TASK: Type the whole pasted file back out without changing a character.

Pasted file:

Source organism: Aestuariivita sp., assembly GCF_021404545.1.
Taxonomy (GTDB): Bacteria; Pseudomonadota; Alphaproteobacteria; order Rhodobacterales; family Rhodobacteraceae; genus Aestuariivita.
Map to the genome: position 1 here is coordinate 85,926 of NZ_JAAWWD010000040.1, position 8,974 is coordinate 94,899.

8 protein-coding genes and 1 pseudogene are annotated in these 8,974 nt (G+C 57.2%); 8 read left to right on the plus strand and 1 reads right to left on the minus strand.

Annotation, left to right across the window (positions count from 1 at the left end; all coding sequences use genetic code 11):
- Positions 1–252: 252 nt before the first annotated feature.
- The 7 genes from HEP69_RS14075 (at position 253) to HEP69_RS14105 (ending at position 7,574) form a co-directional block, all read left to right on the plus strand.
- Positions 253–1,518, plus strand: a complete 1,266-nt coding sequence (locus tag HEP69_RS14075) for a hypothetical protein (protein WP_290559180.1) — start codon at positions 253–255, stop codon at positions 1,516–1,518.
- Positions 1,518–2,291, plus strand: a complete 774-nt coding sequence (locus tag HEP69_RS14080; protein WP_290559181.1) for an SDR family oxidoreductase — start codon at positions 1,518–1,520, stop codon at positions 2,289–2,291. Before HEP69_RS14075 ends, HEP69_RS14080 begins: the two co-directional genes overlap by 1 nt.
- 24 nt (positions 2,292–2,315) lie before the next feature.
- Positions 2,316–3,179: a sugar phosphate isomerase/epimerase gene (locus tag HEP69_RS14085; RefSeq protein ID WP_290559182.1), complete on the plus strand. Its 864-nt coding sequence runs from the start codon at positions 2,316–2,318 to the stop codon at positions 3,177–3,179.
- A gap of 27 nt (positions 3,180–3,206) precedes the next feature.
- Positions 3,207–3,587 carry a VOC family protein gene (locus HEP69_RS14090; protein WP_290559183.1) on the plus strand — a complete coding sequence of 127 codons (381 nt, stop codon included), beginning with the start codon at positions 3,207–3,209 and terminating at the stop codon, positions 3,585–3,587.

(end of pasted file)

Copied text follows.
Source organism: Aestuariivita sp., assembly GCF_021404545.1.
Taxonomy (GTDB): Bacteria; Pseudomonadota; Alphaproteobacteria; order Rhodobacterales; family Rhodobacteraceae; genus Aestuariivita.
Map to the genome: position 1 here is coordinate 85,926 of NZ_JAAWWD010000040.1, position 8,974 is coordinate 94,899.

8 protein-coding genes and 1 pseudogene are annotated in these 8,974 nt (G+C 57.2%); 8 read left to right on the plus strand and 1 reads right to left on the minus strand.

Annotation, left to right across the window (positions count from 1 at the left end; all coding sequences use genetic code 11):
- Positions 1–252: 252 nt before the first annotated feature.
- The 7 genes from HEP69_RS14075 (at position 253) to HEP69_RS14105 (ending at position 7,574) form a co-directional block, all read left to right on the plus strand.
- Positions 253–1,518, plus strand: a complete 1,266-nt coding sequence (locus tag HEP69_RS14075) for a hypothetical protein (protein WP_290559180.1) — start codon at positions 253–255, stop codon at positions 1,516–1,518.
- Positions 1,518–2,291, plus strand: a complete 774-nt coding sequence (locus tag HEP69_RS14080; protein WP_290559181.1) for an SDR family oxidoreductase — start codon at positions 1,518–1,520, stop codon at positions 2,289–2,291. Before HEP69_RS14075 ends, HEP69_RS14080 begins: the two co-directional genes overlap by 1 nt.
- 24 nt (positions 2,292–2,315) lie before the next feature.
- Positions 2,316–3,179: a sugar phosphate isomerase/epimerase gene (locus tag HEP69_RS14085; RefSeq protein ID WP_290559182.1), complete on the plus strand. Its 864-nt coding sequence runs from the start codon at positions 2,316–2,318 to the stop codon at positions 3,177–3,179.
- A gap of 27 nt (positions 3,180–3,206) precedes the next feature.
- Positions 3,207–3,587 carry a VOC family protein gene (locus HEP69_RS14090; protein WP_290559183.1) on the plus strand — a complete coding sequence of 127 codons (381 nt, stop codon included), beginning with the start codon at positions 3,207–3,209 and terminating at the stop codon, positions 3,585–3,587.